Legislature votes to assume power over BGE merger

Fast action allows time for override if Ehrlich vetoes bill

General Assembly


The General Assembly approved a bill yesterday that would give the legislature veto power over the proposed merger between the corporate parent of Baltimore Gas and Electric Co. and a Florida utility, perhaps the strongest bargaining chip lawmakers have to force concessions in talks over a 72 percent increase in electric rates due this summer.

The bill went to the desk of Gov. Robert L. Ehrlich Jr. on a day of intense negotiations between Constellation Energy Group and top lawmakers in which the utility argued that the merger is the only way to guarantee lower rates for BGE consumers.

Electric rates for the utility's 1.2 million residential customers are set to go up July 1 by an annual average of $743 per household.

The governor supports the merger and has hinted that he would veto the legislation, but the bill was passed with enough time so that legislators could override a veto before the end of the session.

Today is an important deadline. With 10 days to go in the General Assembly session, Ehrlich can veto any bills passed after today without allowing legislators the chance to override him before they adjourn.

But utility-related bills that the legislature passes today will give lawmakers greater influence in negotiations with the power company through the end of the session, and beyond, if they follow through with override votes.

More bills designed to give the General Assembly maximum leverage over Constellation continued to speed through the legislature, with favorable committee votes yesterday on measures to force the company to return $528 million to customers and to effectively fire the members of the Public Service Commission, who have come under intense criticism in recent weeks for being too pro-utility.

"Finally, the citizens of the state are going to have an advocate to stand up for them so they don't get rolled again," Sen. Paul G. Pinsky, a Prince George's County Democrat, said before the Senate gave final approval to the merger bill.

Threat of disaster

Constellation Chief Executive Officer Mayo A. Shattuck III said after a morning meeting with the governor and legislators that he understood the politics behind the fast-tracking of such legislation but he said that disrupting the merger could have disastrous consequences for customers in the long run.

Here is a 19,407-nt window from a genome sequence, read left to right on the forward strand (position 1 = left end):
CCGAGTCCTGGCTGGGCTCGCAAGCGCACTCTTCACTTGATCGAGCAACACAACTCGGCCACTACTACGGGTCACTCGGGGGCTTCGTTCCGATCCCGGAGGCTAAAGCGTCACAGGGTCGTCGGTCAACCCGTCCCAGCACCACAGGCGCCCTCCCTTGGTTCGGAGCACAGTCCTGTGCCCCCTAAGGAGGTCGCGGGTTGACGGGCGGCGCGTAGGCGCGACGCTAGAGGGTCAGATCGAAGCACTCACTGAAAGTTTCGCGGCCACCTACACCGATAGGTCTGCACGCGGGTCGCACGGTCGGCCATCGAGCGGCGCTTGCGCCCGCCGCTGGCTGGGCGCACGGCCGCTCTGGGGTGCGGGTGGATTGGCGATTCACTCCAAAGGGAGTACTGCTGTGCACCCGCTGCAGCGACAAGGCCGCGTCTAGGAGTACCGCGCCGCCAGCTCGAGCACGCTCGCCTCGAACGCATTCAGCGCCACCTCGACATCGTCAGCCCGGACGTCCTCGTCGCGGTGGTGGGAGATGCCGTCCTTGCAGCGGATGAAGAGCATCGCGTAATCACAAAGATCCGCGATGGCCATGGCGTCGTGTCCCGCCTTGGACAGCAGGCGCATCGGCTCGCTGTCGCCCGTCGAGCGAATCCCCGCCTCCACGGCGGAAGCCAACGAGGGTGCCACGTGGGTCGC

"It's leverage against getting to a resolution, but I think they have a much better understanding of the implications of stopping the merger," Shattuck said. "At the end, I hope we come to a solution that is both palatable and allows the merger to go through."

The impending rate increase is the result of the scheduled lifting of BGE residential rate caps instituted as part of a deregulation plan for Maryland's electric industry, approved by the General Assembly and other government officials in 1999 and 2000.

The limits are being lifted amid price spikes in world energy markets caused by Hurricane Katrina and instability elsewhere in the world.

The prospect of sharply higher energy bills hitting Marylanders just months before an election has sent Annapolis into a frenzy, with lawmakers of both parties clamoring for a way to moderate rates.

Earlier this week, Constellation offered a transition plan for customers that would allow an initial 15 percent increase in the rates and bring customers up to market price for electricity in stages over 18 months. The company would borrow money with government backing to make up the difference.

It would charge customers an average of $8.54 a month to repay the principal, but the company has offered to cover the interest. Constellation officials have said the deal is contingent on approval of the merger.

Legislators said that offer isn't good enough. Senate President Thomas V. Mike Miller said after the morning meeting with Shattuck and other Constellation officials that the BGE legislation will continue to go forward.

"We told them where the citizens of Maryland need to be in terms of lower rates," Miller said. "BGE is definitely going to come off the proposal they made last time, but what number that will be remains to be determined."

After a second meeting with Shattuck and legislative leaders, Ehrlich would not confirm figures discussed at the meeting except that the plan on the table involves an initial 15 percent increase. He characterized yesterday's meetings as progress and said negotiations would continue with a discussion slated for 4 p.m. today.

But the governor expressed his opposition to the House's merger bill and the Senate proposal to overhaul the embattled Public Service Commission, suggesting he would veto both.

"The bills we have seen, for the most part, have nothing to do with rate stabilization," he said. "They are all about politics or about legislative intrusion into the executive branch."

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